When Broadway finds a ka-chinging trend, it really sticks with it, which is probably why I counted no fewer than five shows about con artists this season and six about religion.
And The Book of Mormon and Sister Act fit into both genres! In that bodacious pair of hit musicals, “religious” folk lie about either who they are or what they’re selling, but everyone winds up being liberated by them anyway, so they all end up gleefully singing showtunes together. And that could be a metaphor for Broadway itself.
At the reception for the Drama Desk Award nominees last week, Sister Act’s star Patina Miller told me, “Religion is so strong, it can make or break a conversation. We’re highlighting it without making fun of it. We’re celebrating it!” And jazzing it up just a tiny bit. The night I saw the show, a nun in the audience wasn’t crossing herself, even though the onstage sisters were rapping, swiveling their hips in lamé habits, and talking Yiddish.
Meanwhile, Mormon is disturbing the occasional prudish straggler. (“They can’t get past the third song,” the show’s Rory O’Malley—who sings the hilarious “Turn It Off,” about how to deal with gay urges—told me at the Drama Desk event.) But for the most part, customers are screaming with joy, since the show has the uncanny ability to poke merciless fun at its targets while making you smile with recognition and even affection. It’s the new Producers.
O’Malley went so far as to swear to me that real Mormons have told him the show is spot-on accurate about the rigors of missionary work. “Really?” I moaned. “I didn’t realize this was a documentary, especially when the villagers sing ‘Fuck you, God, in the cunt’!” “They hear it,” he played along, smiling, “but it’s not sung.”
At the Tony nominees meet-and-greet two days later—yes, I’ve been working the circuit like a missionary—Mormon’s co-director/choreographer Casey Nicholaw gave me his documentary-like memories of rehearsing that outrageously cunt-agious scene. “I came aboard late,” Nicholaw said, “so everyone had numbed themselves and been OK with it. But for me to say, ‘OK, folks, let’s take it from blankety-blank in the blank’ into the mic was a little jarring. I had just done Elf, so I went from ‘Let’s take it from sparkle, jolly twinkle’ to ‘Let’s take it from blankety-blank!’ ” “Actually, the Elf saying sounds dirtier to me,” I suggested, wickedly. “In a strange way!” agreed Nicholaw, laughing.
Did the moxieish musical ever include a specific reference to the Mormons’ stance on gay marriage? No, said Nicholaw, “it was actually written before all that Prop. 8 stuff. There were discussions about it, but Trey Parker and Matt Stone didn’t want to go there.” They turned it off! But as Nicholaw reminded me, there’s a satirical line in the song “Salt Lake City” that pretty much makes the case anyway: “The people there are open-minded and don’t care who you’ve been.” Oh, yeah, it’s a regular bunch of sparkle jolly twinklers, LOL.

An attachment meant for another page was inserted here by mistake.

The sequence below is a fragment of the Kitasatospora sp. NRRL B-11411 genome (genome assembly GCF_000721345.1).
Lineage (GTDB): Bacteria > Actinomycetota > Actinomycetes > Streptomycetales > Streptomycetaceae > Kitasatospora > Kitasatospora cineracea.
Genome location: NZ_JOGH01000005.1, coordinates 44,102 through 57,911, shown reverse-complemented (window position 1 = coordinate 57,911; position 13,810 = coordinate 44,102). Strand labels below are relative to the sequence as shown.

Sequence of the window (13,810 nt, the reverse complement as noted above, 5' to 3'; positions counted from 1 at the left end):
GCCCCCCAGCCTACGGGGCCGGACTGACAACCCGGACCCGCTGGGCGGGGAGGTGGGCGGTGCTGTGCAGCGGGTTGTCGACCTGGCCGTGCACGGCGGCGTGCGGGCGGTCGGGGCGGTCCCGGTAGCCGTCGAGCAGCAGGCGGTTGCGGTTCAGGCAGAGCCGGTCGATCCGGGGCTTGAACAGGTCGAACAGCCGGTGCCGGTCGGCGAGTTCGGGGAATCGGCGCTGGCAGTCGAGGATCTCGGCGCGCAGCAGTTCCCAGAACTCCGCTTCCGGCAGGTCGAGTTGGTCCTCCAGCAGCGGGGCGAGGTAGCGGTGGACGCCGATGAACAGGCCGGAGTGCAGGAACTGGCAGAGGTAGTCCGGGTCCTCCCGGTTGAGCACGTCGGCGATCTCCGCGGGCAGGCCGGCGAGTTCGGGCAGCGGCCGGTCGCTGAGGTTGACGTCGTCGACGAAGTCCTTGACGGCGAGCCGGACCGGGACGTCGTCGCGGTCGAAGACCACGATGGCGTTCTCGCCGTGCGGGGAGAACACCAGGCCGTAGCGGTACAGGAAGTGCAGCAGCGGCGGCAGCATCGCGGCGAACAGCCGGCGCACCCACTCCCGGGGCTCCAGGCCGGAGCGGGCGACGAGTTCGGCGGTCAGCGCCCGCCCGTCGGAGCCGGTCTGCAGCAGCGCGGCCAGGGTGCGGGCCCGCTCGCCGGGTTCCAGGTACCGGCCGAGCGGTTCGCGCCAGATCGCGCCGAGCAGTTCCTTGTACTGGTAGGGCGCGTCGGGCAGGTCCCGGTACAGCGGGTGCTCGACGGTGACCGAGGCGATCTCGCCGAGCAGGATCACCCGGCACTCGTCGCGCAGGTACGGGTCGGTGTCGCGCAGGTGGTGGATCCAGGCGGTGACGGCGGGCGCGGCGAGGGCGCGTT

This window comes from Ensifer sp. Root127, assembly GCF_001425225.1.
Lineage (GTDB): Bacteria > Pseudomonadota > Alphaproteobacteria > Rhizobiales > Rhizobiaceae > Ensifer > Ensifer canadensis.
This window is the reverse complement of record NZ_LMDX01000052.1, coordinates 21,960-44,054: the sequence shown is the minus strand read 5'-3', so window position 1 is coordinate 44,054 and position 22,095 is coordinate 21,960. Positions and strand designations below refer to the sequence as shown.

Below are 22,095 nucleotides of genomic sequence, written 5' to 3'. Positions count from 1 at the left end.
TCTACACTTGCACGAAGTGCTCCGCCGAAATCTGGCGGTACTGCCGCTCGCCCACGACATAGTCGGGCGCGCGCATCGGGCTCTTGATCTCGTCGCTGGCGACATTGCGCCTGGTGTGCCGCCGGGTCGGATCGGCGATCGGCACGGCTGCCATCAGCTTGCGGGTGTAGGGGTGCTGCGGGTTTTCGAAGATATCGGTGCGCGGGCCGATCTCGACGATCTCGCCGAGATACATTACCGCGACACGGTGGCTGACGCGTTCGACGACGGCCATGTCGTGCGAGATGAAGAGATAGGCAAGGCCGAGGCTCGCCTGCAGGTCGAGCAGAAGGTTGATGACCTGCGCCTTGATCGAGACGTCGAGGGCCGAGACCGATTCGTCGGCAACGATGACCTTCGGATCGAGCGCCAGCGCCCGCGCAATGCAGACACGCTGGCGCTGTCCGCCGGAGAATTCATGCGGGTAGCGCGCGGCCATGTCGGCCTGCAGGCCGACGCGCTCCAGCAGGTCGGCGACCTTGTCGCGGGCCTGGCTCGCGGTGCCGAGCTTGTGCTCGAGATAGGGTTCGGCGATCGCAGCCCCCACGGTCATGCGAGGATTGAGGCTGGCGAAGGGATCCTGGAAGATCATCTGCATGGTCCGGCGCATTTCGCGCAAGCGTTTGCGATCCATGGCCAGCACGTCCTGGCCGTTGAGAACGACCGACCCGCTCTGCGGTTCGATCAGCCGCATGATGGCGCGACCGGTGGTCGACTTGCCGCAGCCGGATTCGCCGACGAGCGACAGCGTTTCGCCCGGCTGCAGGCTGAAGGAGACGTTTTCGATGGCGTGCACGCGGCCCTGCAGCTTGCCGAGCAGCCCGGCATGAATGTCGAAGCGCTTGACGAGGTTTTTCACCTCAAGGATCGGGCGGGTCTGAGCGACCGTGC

Alas, Parker and Stone were away working on something called South Park. (They’re the Mo’Nique of the Tonys—unable to pound the whole schmooze circuit, but slam-dunking the awards anyway.) But co-writer Robert Lopez popped up to deliver insight about cross-pollinating with the daft duo. “We met randomly,” he told me, “when they came to see Avenue Q [which Lopez co-wrote] from a puppet point of view because they were doing Team America.”
Collaborating on Mormon from a human point of view, said Lopez, “We had a zillion laughs, and we got stuck a lot.” Whenever that happened, they’d find funny clips on YouTube to massage the pain—like one of a guy who ends up caught in a big, collapsed balloon, “so it’s like he’s trapped in a giant condom. That became our metaphor.”
Where did they draw the line, humor-wise? “At unfunny,” said Lopez. “Something that doesn’t work or get a laugh, especially if it’s offensive and hardcore.” This prompted the greatest story of all time—even greater than the saga of Joseph Smith—and it did get a laugh. Lopez told me that at one tech rehearsal, Lewis Cleale—who plays both the father and Jesus Christ—didn’t have time to make a costume change. So during the “Spooky Mormon Hell Dream” number, where the father gets fucked by Jeffrey Dahmer, he came out dressed as Jesus. “So Jesus was being fucked by Jeffrey Dahmer!” remembered Lopez, cringing. In the blankety-blank!
Dressed like a working actor, Josh Gad—who plays Elder Cunningham—told me the show’s sacrilegious hijinks initially gave him pause. “When I got the demo,” Gad said at the Tonys event, “the first thing I heard was the ‘Hakuna Matata’ send-up.” Huh? Is that what “Fuck God in the cunt” was originally called? “No, they’ve asked us not to talk about the name,” he explained. “They don’t want that to be out there.” Oh, I see. Cunts! Anyway, said Gad, “I told my agent, ‘I don’t know if I can be a part of this. I don’t want to get shot’! Then I read the script and I said, ‘Great!’ ” And that, it turned out, was the perfect missionary position to take.
By now I had asked so many blankety-blank questions that after I requested a chat with Elder Price, a/k/a Andrew Rannells, he was quickly pulled away to the opposite end of the table.
Oh, well. I was happy to talk to Tony Sheldon and ask if his own moxieish musical, Priscilla, killed La Cage because there was room for only one drag show in town. “Nothing can kill Harvey Fierstein!” he deadpanned. Hallelujah.